Sneakers (1992)–Script consultant UK looks back

As one of the busiest UK script consultant’s I’m always watching movies old and new. There was a bit of a ripple on Twitter this week when Sneakers (1992) rocked up for free on Amazon Prime. It was getting a lot of love and not having seen it since the 90s I decided to re-watch it.

It’s okay and probably was getting nice sentiments expressed out of nostalgia more than anything. There’s a great cast – which apart from Redford also includes Dan Aykroyd, Sidney Poitier, a very good David Strathairn. The late River Phoenix has a small role, as does Ben Kingsley (who takes small bites from the scenery with relish).

This is a film about computer hacking and back in 1992 this will have been quite novel, in many ways it hasn’t aged that much, and the plot kind of still stands up. There’s a little bit of suspense, but the film is too good natured, and too much of a heist /caper film to have any real genuine threat. So, that leaves the comedy…

The comedy is gentle and a little pedestrian, but the film has one truly great comedic line from Ben Kingsley (about computer dating) that still rings very true today.  It got a belly laugh from me.

Overall, it’s a good Sunday afternoon film, not too demanding, and just entertaining enough to keep you from falling asleep.

But, while I’m here, I’d like to talk a little about Amazon Prime. I’ve been an avid Amazon user since the very start; But the streaming Prime service has taken a while to really settle down for me. The original programming didn’t catch fire much, but, I’m finding more and more that when I search out an old film to buy on DVD or BluRay, I also now check to see of the film is available on Prime for free – or for a small charge (Prime typically charges around £2.50 to rent an old film).

In the past few weeks, I’ve rented several older films on Prime, rather than purchase the DVDS. And this little habit is beginning to stick.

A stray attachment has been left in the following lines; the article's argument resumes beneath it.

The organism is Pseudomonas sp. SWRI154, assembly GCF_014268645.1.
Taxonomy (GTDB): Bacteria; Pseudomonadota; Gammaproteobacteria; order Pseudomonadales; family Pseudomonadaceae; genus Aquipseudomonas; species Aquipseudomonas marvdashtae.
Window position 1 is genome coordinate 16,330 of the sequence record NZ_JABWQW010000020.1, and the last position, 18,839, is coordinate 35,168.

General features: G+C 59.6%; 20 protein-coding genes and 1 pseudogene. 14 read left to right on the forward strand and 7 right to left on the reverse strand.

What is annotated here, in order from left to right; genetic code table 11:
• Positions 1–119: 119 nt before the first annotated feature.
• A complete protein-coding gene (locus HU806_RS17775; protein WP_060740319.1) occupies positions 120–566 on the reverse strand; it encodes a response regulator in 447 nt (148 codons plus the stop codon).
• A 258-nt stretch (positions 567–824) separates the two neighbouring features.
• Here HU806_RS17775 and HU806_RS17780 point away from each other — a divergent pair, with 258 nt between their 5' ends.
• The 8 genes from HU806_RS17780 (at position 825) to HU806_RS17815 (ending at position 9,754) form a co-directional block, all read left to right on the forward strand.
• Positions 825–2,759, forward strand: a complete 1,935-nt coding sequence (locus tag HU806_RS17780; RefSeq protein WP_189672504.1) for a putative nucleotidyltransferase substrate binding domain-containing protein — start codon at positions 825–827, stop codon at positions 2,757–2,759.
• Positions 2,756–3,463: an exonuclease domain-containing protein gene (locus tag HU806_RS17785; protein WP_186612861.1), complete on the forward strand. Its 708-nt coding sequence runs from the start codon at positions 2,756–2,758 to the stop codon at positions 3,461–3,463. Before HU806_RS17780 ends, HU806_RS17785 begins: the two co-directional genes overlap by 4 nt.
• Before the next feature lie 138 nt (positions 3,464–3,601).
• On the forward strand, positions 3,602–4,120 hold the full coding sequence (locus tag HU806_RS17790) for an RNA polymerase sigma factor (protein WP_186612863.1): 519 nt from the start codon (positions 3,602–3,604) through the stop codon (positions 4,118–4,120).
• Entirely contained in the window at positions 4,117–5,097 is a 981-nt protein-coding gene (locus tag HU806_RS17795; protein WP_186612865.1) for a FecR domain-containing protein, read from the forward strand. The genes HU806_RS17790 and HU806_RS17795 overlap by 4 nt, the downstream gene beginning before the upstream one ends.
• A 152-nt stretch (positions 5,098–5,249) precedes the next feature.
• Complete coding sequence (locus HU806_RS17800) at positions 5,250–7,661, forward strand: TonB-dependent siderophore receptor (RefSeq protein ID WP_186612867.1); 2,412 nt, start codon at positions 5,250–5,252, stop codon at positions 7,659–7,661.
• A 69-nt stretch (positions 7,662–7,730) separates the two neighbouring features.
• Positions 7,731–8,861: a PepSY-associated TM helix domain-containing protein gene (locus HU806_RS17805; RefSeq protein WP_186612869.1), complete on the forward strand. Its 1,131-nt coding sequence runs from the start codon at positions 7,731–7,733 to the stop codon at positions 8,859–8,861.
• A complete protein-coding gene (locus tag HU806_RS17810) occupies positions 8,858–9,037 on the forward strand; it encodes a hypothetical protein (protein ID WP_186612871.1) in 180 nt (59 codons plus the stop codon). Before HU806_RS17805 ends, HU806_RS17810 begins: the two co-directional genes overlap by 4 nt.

This week, Martin Scorsese worried publically about cinema and Netflix and the streamers. He was concerned that great films were being lost in a slew of ‘content’. He was anxious about algorithms, and how they recommend films to viewers.

I understand these very valid reservations, especially about Netflix, but I would say that as far as I’m concerned, and speaking as one of the foremost script consultant’s in the UK, the Amazon algorithm is perfectly fine, and it constantly recommends me great films from the past, present and (sometimes) the future.

Indeed, the Amazon algorithm is what made them such a success, and I’d trust it above the Netflix algorithm.  So, I suppose the point I’m getting to, about streaming and cinema, is that the success of streaming devices like Netflix and Amazon, might not actually come down to the content they make–it might actually be a battle of algorithms. Amazon can give me, and recommend me content more suited to my taste–and it can do this, because I’ve been an Amazon customer for nearly 20+ years.

Amazon knows my taste in cinema, better than Netflix.

I agree with Scorsese’s worries and highlighting the work of algorithm’s is correct, and these algorithms might prove to be the key, to keeping great cinema old and new alive.

So, here is a post about an older movie about computer hackers, nearly thirty years on, the movie is being recommended to people via an algorithm. I guess, Sneakers (1992) as good natured as it is, comes from a different world.

Matthew Cooper has been a scriptwriter for hire, UK Script editor  and UK script consultant for over 20 years. He’s written for most of the UK soaps, including writing award-winning episodes of Emmerdale, EastEnders, Hollyoaks and Family Affairs and has been BAFTA shortlisted and Royal Television Society nominated as a script writer. His UK script coverage service, Script reading service and script development service are highly sought after.

You can find some of his broadcast credits on the IMDb.

His directorial debut, the rubber reality horror thriller Markham was released in 2020. You can find out more about Matthew’s work as a director here.